A commitment to climate protection. Filling a vacuum on the world stage. Showing solidarity. Defending existing rules.
These are just some of the ambitions outlined by a new alliance between Canada, France, Germany, and Japan to “strengthen the global order,” as Democracy Without Borders puts it. More specifically – or not – the countries will look to high-five each other over “liberal values such as cooperation, free trade, and respect for international law with the aim to strengthen existing institutions.”
The Four Best Friends That Anyone Could Have are calling their companionship the “alliance for multilateralism,” which is just perfectly vague. Multilateralism refers to an alliance of multiple countries, so this is literally an alliance of alliancing parties. Canada’s Minister of Foreign Affairs, Chrystia Freeland, mustered little beyond a lifestyle blogger’s Instagram caption in announcing the mission:
Many of today's greatest challenges are global and they can only be solved when we work together. That is why Canada stands united with its German, French, and Japanese friends. #G7 #AllianceOfMultilateralists pic.twitter.com/BbwToB8yKM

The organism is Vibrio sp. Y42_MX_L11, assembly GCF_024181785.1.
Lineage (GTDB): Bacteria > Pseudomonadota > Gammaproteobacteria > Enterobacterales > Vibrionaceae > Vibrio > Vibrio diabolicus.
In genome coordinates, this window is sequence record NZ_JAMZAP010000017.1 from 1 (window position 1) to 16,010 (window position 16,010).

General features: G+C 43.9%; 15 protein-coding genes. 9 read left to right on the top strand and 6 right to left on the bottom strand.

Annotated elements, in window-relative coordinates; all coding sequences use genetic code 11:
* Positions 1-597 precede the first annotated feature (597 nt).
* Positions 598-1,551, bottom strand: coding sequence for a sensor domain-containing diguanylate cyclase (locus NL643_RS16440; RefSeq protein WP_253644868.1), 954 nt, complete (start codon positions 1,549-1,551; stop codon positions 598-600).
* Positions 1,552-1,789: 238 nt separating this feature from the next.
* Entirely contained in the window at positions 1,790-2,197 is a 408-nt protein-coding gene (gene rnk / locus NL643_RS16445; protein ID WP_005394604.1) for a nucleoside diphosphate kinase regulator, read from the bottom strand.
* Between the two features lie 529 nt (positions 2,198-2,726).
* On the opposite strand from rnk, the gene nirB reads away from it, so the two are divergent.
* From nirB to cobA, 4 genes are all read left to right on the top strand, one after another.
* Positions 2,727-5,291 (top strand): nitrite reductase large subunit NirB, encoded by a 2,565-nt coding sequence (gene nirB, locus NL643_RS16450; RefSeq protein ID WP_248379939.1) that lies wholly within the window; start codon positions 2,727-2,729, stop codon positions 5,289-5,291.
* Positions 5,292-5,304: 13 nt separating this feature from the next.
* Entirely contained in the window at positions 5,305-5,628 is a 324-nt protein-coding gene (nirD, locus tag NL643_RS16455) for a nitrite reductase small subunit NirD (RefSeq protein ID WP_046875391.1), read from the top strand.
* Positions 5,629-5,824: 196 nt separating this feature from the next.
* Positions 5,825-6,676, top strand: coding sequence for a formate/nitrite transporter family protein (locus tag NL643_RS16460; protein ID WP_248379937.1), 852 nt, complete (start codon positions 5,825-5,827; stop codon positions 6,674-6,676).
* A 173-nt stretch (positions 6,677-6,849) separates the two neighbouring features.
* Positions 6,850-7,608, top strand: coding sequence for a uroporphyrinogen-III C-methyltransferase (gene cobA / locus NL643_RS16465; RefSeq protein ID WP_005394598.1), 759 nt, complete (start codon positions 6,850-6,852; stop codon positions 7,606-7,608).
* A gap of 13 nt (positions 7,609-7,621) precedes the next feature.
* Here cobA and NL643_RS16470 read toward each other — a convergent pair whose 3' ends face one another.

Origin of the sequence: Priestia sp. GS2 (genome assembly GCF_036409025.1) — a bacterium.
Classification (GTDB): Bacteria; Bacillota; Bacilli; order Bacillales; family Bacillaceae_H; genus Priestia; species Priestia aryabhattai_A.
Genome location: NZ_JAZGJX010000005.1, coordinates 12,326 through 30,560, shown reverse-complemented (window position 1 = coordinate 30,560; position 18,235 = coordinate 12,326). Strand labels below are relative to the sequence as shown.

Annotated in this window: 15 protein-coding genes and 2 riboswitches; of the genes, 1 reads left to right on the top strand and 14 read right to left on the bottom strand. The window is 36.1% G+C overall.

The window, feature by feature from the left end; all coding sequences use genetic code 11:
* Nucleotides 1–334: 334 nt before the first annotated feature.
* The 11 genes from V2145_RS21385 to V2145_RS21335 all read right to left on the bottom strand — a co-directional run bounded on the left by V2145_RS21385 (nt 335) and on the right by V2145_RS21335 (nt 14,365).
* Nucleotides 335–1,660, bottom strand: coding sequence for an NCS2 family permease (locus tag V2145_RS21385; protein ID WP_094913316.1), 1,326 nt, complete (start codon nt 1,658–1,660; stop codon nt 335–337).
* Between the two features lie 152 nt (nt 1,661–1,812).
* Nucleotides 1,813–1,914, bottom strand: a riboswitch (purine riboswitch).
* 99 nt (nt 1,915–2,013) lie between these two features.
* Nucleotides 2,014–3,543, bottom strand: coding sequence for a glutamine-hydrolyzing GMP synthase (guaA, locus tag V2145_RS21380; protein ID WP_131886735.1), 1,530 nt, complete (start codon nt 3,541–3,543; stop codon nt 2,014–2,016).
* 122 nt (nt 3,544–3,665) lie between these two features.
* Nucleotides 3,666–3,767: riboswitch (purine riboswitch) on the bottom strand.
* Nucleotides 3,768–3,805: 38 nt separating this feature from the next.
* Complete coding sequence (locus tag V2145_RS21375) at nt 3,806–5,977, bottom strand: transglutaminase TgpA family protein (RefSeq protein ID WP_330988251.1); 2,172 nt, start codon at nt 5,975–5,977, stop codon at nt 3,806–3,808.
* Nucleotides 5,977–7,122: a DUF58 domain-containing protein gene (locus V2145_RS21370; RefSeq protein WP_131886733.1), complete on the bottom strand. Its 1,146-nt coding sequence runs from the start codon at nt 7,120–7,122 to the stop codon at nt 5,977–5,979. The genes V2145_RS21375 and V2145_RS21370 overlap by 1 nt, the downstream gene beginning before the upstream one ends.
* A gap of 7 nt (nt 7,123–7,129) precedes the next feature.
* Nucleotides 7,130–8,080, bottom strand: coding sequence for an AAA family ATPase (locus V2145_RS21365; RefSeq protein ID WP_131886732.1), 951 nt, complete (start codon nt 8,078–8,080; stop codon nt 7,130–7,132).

— Chrystia Freeland (@cafreeland) April 6, 2019
So, why are they alliancing? As with most things to do with the world order, the United States is involved. Or, more precisely, not involved.
German Foreign Minister Heiko Maas launched the initiative in response to “uncertainty about US foreign policy under the Trump administration.” This includes unilateral moves like ditching the Paris Agreement and consistently denouncing institutions like the United Nations. The alliance of multilateralism, then, is an effort by four of the world’s strongest economies to step up as the biggest player takes an “A(me)rica First” approach.
How they’ll do it or what they are doing exactly remains to be seen.